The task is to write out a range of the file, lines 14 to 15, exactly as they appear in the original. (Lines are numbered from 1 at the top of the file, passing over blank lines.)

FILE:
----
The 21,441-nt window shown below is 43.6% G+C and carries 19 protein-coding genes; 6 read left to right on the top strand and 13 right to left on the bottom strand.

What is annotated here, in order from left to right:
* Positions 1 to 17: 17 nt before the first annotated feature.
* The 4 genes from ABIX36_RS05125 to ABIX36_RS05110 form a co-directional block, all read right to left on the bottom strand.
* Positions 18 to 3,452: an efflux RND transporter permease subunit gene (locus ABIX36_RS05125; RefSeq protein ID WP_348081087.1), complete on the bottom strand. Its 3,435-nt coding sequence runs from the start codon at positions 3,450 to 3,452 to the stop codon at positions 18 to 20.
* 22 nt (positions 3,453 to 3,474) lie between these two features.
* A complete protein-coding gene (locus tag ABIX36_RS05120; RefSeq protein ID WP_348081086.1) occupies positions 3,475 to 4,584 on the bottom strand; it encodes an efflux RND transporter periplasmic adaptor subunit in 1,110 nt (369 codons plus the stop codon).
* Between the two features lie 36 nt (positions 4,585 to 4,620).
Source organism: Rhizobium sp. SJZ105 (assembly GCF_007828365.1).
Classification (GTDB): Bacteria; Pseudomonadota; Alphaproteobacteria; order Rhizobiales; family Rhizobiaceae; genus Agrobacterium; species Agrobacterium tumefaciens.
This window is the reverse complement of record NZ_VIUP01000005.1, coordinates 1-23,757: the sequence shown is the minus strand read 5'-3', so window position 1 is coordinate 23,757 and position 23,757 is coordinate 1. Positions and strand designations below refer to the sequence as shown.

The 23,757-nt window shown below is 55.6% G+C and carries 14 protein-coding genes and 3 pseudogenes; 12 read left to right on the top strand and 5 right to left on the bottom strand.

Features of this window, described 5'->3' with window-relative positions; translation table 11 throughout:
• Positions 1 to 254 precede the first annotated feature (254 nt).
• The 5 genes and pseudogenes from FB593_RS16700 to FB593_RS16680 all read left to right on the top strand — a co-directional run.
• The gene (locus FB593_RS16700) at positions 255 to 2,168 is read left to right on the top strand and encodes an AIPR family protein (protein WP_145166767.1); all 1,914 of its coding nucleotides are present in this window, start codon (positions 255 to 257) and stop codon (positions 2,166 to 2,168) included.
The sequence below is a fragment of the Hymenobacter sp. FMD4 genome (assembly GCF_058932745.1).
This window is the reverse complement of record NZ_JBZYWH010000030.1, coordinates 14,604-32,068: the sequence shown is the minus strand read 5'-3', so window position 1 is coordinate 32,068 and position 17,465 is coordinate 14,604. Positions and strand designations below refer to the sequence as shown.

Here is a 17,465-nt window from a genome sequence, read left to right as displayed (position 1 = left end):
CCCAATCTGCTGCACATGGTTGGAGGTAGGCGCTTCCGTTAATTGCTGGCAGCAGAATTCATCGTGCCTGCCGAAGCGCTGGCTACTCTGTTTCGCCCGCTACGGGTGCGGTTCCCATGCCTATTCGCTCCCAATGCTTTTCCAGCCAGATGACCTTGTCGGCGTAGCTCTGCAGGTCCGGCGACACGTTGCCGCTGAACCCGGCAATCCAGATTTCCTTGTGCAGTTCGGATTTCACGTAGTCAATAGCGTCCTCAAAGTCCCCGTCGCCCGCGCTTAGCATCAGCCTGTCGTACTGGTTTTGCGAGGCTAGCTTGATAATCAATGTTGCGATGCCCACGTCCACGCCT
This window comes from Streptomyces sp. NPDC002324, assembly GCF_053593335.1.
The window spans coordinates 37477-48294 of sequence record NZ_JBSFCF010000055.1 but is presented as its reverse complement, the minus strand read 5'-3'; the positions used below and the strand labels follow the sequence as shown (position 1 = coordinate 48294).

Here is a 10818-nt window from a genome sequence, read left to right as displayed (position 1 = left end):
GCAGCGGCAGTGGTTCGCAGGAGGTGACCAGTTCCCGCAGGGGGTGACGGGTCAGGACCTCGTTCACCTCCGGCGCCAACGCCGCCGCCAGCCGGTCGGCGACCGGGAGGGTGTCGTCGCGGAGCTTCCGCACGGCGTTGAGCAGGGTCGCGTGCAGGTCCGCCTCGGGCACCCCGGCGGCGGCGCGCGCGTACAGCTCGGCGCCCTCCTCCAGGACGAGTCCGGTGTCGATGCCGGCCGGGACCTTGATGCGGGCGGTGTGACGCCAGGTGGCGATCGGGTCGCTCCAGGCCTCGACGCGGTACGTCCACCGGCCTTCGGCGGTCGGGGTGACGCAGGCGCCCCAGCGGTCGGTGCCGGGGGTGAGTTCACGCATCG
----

• Positions 1 to 254 precede the first annotated feature (254 nt).
• The 5 genes and pseudogenes from FB593_RS16700 to FB593_RS16680 all read left to right on the top strand — a co-directional run.